Ajoy Sarkar pouring soil into tray


This project, composed of two studies, addresses a major ecological concern (environmental sustainability), shows potential for adoption and long-term viability (economic sustainability), and educates students (social sustainability).

The first study on natural dyes, focused on two plants that yield natural colorants. Japanese indigo (Polygonum tinctorium) was included because major U.S. textile mills could use it to make denim. Dyers’ coreopsis (Coreopsis tinctoria) was studied because of its popularity with craft dyers, as it provides a variety of colors, including yellow, orange, red, and brown. The indigo and coreopsis plants were grown separately under lights in two unattached grow tents, to avoid light, pathogen, or pest contamination

The second study used cotton compost generated at FIT to cultivate the dye plants to determine whether the benefits of adding composted cotton is significant. The study was conducted in controlled greenhouse environments to determine whether there is a noticeable difference in the germination rate and seedling development, comparing plants grown with 10 percent composted cotton (referred to as “treated”) and the same soil without cotton compost (referred to as “untreated”).


The final objective of extracting natural colorants from plants to dye cotton fabric was successful. Additionally, results showed that fabric dyed with either coreopsis or indigo from treated soil had a higher color-depth value than that from untreated soil.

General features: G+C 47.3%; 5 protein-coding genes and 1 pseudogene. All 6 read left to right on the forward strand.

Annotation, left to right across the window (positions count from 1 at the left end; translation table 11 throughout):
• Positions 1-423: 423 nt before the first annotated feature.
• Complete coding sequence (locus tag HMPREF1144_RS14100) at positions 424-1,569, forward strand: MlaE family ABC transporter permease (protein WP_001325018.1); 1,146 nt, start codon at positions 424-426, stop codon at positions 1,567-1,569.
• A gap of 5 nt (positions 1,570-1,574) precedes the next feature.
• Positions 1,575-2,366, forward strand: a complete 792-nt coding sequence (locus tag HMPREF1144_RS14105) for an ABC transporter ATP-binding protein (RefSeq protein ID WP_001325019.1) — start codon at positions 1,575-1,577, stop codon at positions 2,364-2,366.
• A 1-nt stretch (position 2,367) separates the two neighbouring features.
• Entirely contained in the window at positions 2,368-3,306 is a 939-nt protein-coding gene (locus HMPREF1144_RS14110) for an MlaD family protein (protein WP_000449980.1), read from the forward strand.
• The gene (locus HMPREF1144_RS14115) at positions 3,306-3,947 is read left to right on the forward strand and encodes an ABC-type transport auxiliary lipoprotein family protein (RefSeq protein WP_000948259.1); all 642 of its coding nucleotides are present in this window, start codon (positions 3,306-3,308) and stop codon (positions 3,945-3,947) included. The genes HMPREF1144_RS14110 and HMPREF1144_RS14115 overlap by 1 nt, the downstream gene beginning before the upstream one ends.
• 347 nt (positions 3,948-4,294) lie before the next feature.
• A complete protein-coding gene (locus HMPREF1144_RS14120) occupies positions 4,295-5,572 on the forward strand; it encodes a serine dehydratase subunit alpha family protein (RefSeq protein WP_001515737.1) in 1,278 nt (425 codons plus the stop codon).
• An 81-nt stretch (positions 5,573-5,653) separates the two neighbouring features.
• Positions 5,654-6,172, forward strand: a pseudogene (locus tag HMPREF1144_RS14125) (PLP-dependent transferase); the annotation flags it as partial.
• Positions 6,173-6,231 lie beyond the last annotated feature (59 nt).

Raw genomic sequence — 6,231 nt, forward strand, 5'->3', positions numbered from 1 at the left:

The compost project used the 100 pounds of muslin scraps generated weekly by fashion design students for draping, sewing, and patternmaking. This waste typically goes to landfills. For the project, muslin collection bins were placed in classrooms at FIT. Fabric was then shredded and readied for biodegrading. Compost mixtures were started with 50 percent food waste and 50 percent cotton muslin, plus added moisture.

After all of the water, food, and textile waste were added to the composter, they were mixed thoroughly by spinning. The composter was spun every other day to increase available oxygen and maintain aerobic conditions. Finally, the decomposed material was moved to a vermicomposting system containing redworms (Eisenia foetida) for final decomposition and maturation. Upon completion of composting, the finished humus was tested for overall agricultural quality using the US Composting Council’s Test Methods for the Examination of Composting and Compost by an independent certified testing laboratory. The quality of the compost was found to be good in its values of total nitrogen, organic matter, and carbon-to-nitrogen ratio.

marigold flowers under grow light
FIT students and professors wearing Fashion Institute shirts

Status Update

Moving forward, the study will extend to all forms of textile waste, and the compost will be used on small farms. The team will also expand the scope of the project to growing natural fibers. The ultimate goal is to germinate the rudiments of a circular fashion economy, in which waste from one cycle is used to grow raw materials for a successive cycle, creating new jobs and opportunities in the process.
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